backtop


Print 61 comment(s) - last by mindless1.. on Dec 30 at 2:53 AM

A collapsed retaining wall spews millions of gallons of fly ash across the Tennessee valley


A disaster that occurred early Monday morning has ruined the holidays for some residents of Knoxville, Tennessee. A retaining wall at the Tennessee Valley Authority's Kingston coal-fired power plant collapsed, spewing 2.6 million cubic yards of fly ash across Tennessee.

According to the TVA, 400 acres of land are submerged 6-feet deep in the toxic substance. The sludge that burst out of the holding pond for power plant waste ripped an entire home from its foundations and flooded 11 other homes in the area. In addition, a train was also heavily damaged.

"Protecting the public, our employees, and the environment is TVA's primary concern as we supply electric power for the people of Tennessee Valley region," said TVA President and CEO Tom Kilgore. "We deeply regret that a retention wall for ash containment at our Kingston Fossil Plant failed, resulting in an ash slide and damage to nearby homes."

Fortunately, no injuries related to the disaster have been reported so far. However, the situation is expected to worsen. Fly ash is a highly toxic substance that contains mercury, lead, and arsenic. A report from last year also states that fly ash is more radioactive than nuclear waste.  

The toxic substance has begun seeping into the Emory River, which means the waste may ultimately end up flowing into the Tennessee River, contaminating ground and surface water. The TVA says that it will continue to sample water downstream for contamination. As a precaution, the TVA has attempted to manage the river flows in order to reduce risk of contamination.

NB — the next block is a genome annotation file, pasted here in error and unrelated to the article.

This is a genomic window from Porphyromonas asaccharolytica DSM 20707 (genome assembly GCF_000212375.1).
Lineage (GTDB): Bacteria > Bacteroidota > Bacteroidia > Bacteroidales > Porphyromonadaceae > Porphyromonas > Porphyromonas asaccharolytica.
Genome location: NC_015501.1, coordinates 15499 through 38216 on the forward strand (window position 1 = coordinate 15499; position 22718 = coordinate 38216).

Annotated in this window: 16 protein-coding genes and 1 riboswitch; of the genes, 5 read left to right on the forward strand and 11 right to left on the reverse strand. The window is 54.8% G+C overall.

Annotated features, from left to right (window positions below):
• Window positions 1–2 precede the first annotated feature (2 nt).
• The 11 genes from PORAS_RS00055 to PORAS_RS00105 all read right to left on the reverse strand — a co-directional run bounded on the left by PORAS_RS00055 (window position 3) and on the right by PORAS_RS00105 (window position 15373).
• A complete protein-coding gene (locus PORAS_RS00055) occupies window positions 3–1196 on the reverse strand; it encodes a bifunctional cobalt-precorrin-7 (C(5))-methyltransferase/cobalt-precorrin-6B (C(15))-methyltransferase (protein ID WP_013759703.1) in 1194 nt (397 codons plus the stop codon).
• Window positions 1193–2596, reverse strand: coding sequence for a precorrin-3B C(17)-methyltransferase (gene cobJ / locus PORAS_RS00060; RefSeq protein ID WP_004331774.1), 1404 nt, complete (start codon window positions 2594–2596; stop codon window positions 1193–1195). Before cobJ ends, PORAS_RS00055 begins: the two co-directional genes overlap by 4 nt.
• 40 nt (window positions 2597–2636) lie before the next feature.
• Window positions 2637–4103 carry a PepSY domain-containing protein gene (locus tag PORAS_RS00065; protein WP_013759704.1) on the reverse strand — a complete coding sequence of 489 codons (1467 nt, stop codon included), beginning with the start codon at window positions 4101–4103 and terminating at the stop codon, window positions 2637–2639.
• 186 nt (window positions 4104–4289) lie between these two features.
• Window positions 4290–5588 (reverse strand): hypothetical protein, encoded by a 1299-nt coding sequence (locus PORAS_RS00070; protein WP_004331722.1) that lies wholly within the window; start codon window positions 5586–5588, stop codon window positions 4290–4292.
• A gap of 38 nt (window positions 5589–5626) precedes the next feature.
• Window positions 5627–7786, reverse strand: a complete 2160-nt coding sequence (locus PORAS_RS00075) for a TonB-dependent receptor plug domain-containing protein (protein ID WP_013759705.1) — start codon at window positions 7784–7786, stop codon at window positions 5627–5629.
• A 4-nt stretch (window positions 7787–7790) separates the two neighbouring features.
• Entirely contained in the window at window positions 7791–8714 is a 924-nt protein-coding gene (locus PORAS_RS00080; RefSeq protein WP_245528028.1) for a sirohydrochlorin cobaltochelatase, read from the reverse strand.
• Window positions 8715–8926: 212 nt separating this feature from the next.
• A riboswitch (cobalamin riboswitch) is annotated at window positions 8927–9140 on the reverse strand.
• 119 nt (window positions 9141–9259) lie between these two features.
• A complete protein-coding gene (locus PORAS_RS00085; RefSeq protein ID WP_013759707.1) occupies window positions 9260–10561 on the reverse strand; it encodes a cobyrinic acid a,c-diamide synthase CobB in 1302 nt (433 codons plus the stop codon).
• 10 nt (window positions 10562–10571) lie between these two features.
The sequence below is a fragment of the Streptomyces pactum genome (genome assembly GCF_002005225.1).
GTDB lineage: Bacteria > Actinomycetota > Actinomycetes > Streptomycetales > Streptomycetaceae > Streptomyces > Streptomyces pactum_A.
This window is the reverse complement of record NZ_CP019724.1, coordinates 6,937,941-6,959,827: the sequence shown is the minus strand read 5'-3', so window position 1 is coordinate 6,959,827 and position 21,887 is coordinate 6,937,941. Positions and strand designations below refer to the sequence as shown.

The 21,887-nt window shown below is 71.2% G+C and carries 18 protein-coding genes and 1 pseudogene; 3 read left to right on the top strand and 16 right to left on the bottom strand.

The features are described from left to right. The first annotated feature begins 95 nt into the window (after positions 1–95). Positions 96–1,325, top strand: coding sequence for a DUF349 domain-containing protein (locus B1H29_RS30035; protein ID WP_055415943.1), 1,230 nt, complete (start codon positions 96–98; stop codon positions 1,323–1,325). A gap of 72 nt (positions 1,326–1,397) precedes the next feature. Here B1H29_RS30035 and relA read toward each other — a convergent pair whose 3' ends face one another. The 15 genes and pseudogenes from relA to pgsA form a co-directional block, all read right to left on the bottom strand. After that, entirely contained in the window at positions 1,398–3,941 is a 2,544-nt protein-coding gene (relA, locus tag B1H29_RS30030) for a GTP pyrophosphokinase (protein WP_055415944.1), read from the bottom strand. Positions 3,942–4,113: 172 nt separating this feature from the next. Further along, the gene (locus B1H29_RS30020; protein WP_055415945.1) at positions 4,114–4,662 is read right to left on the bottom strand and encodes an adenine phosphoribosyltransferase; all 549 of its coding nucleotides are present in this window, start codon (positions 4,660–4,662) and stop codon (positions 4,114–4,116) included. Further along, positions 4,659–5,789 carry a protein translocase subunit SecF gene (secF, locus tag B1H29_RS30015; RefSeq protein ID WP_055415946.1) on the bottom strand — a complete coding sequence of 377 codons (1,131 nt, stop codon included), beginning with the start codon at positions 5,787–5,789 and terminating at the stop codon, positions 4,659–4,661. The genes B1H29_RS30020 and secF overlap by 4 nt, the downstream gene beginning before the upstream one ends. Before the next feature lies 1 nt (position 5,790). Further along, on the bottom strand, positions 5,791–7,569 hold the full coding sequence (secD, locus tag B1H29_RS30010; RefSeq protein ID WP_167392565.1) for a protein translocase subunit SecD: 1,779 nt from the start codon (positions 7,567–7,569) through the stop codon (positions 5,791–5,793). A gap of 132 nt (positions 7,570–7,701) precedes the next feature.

The Kingston power plant generates 10 billion kilowatt-hours of electricity each year. According to the TVA, this powers 670,000 homes. Despite the disaster, the plant is still online and operating.  

Repairs for the disaster will begin immediately, with hundreds of bulldozers, dump trucks and workers already in the area to clear out the debris.

Residents displaced by the disaster have been provided with hotel rooms, food and transportation.  Gas, electricity and water have been restored to homes in the area that did not incur any serious damage.

Aerial footage of the disaster has also been posted on YouTube.



Comments     Threshold


This article is over a month old, voting and posting comments is disabled

This is insignificant
By CurtOien on 12/24/2008 8:17:23 PM , Rating: 1
This is insignificant compared to removing the top off a mountain and dumping it in the valleys and streams to get the coal underneath it or all the mercury that "unclean" coal fired plants put in our lakes and rivers.




RE: This is insignificant
By ThePooBurner on 12/26/2008 1:37:02 PM , Rating: 2
For some reason i totally thought you were going to write "compared to the power of the force". But then you didn't and i was left wondering what force you were talking about. I guess now i'll never know...


RE: This is insignificant
By mindless1 on 12/29/2008 1:15:58 PM , Rating: 2
How is removin gthe top of a mountain and dumping it significant? Isn't the land then MORE usable instead of less? Mercury, are you saying that removing mercury from the ground then putting it back in the ground is a net loss? Were they supposed to just harvest the mercury without any coal mining so it can be shot into outer space, so we have a mercury free world?


"We’re Apple. We don’t wear suits. We don’t even own suits." -- Apple CEO Steve Jobs











botimage
Copyright 2014 DailyTech LLC. - RSS Feed | Advertise | About Us | Ethics | FAQ | Terms, Conditions & Privacy Information | Kristopher Kubicki